Singapore hosts several major music festivals around the year, and they mostly focus on different genres of music. Early in the year, usually in March, is the Mosaic Music Festival held at various performing spaces at the Esplanade. An annual 10-day long music festival, it features both local and overseas acts. The Mosaic Music Festival started out as a jazz and world-music festival, but has expanded to include folk, rock, ska, R&B and more. More than half the performances are free, generally, but tickets won’t break the bank either.
Fans of great music should not miss Timbre Rock & Roots held in March or April. A two-day evening festival held at the Marina Promenade, it features world-class musicians and Grammy Awards winners and nominees.
In May and June, there’s the Singapore Arts Festival. It encompasses visual and performing arts, and has plenty for music lovers to enjoy. The programme changes every year so pick up a programme booklet or check out the official website for dates, venues and specific performances.
To plug into the indie scene, there’s Baybeats, a three day festival usually held in August or September. The focus this time is on local and regional acts, and Baybeats actively promotes home-grown bands. Genres span folk, rock, pop, metal, post-rock, emo, punk and electro. Baybeats also offers young local photographers, designers and writers opportunities to participate and develop their talents. All performances are free, so head on down to the stages at the Esplanade.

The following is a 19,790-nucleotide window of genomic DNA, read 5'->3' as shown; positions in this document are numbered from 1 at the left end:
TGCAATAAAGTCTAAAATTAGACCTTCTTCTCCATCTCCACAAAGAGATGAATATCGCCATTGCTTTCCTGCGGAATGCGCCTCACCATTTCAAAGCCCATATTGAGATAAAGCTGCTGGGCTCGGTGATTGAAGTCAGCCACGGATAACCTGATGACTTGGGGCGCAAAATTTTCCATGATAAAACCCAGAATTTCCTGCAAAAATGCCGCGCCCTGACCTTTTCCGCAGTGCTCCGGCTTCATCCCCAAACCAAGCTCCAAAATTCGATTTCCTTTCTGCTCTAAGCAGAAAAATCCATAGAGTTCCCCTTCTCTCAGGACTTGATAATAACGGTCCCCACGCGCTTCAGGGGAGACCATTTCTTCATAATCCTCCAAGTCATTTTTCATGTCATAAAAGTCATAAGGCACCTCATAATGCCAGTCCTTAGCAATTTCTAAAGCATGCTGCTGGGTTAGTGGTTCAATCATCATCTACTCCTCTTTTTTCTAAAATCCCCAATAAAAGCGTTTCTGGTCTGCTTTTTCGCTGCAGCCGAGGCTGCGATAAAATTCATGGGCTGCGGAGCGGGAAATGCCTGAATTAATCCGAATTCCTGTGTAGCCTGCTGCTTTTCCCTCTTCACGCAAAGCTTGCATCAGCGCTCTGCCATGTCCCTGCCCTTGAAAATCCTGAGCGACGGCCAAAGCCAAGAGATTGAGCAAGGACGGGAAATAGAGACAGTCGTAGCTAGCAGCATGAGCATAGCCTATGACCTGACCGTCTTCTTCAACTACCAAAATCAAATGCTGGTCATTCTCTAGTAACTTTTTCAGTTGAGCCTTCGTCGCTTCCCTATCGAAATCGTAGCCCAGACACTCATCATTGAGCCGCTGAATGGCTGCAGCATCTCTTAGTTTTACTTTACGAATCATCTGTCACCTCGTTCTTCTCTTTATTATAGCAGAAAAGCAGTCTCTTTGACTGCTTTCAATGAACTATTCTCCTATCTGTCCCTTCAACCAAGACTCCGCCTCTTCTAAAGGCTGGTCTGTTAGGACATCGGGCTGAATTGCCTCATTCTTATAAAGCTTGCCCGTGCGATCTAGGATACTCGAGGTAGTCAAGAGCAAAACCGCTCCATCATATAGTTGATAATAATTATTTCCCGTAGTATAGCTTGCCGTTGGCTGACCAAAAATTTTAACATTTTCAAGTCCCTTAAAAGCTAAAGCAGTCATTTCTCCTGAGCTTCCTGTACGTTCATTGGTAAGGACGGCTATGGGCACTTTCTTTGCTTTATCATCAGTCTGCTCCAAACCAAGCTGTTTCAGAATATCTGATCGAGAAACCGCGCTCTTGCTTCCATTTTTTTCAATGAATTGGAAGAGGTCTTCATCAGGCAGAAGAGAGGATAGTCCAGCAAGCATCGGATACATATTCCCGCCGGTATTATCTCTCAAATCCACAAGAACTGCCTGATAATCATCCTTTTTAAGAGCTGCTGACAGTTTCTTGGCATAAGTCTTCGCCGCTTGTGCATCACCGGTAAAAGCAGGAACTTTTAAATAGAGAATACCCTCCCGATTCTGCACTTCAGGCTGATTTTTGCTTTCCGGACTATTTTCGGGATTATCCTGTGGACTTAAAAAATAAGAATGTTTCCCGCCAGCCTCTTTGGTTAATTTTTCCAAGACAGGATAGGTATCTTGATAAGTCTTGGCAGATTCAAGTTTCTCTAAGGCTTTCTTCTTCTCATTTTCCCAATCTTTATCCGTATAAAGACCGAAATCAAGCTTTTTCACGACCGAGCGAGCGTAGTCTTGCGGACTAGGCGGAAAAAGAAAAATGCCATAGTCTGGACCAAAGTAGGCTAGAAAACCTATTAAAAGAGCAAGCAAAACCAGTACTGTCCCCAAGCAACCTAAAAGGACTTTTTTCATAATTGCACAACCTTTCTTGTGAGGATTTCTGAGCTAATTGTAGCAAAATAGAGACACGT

For those who like dance and club music, ZoukOut is the party to be at. Held in December every year, internationally renowned and award-winning DJs descend upon Sentosa’s Siloso Beach to DJ for one of Asia’s biggest dance music festivals.
Bars, Pubs, Lounges and Cafes
For smaller and more intimate settings, there are plenty of bars, pubs, lounges and even cafes that feature live bands and open mic nights. Clarke Quay is at a great location and is full of pubs, bars and lounges, many of which have resident live bands that start their sets after 10pm. Check out the specific establishments for details. To get to Clarke Quay, just take the North East MRT to Clarke Quay station.
If you’re in Chinatown, Crazy World Café on Temple Street has open mic nights and performances. They also carry a carefully curated selection of merchandise which are made or designed by local talents as well as books by local writers. They sometimes run small exhibitions in the cozy space too.
Actors the Jam Bar along South Bridge Road is a jam bar that invites patrons to perform on their stage. They open at 6pm until late, and are closed on Sundays. Every night has a different theme, ranging from blues and rock to the Beatles. Saturday’s Latin Night even opens up the floor for dance.
For music by the sea in a chilled out environment, Siloso Beach in Sentosa offers beachfront bars and restaurants. Getting to Sentosa is easy – you can take the MRT to Harbourfront Station and either walk over via the Sentosa Boardwalk or take the Sentosa Express. You can also take a cable car over!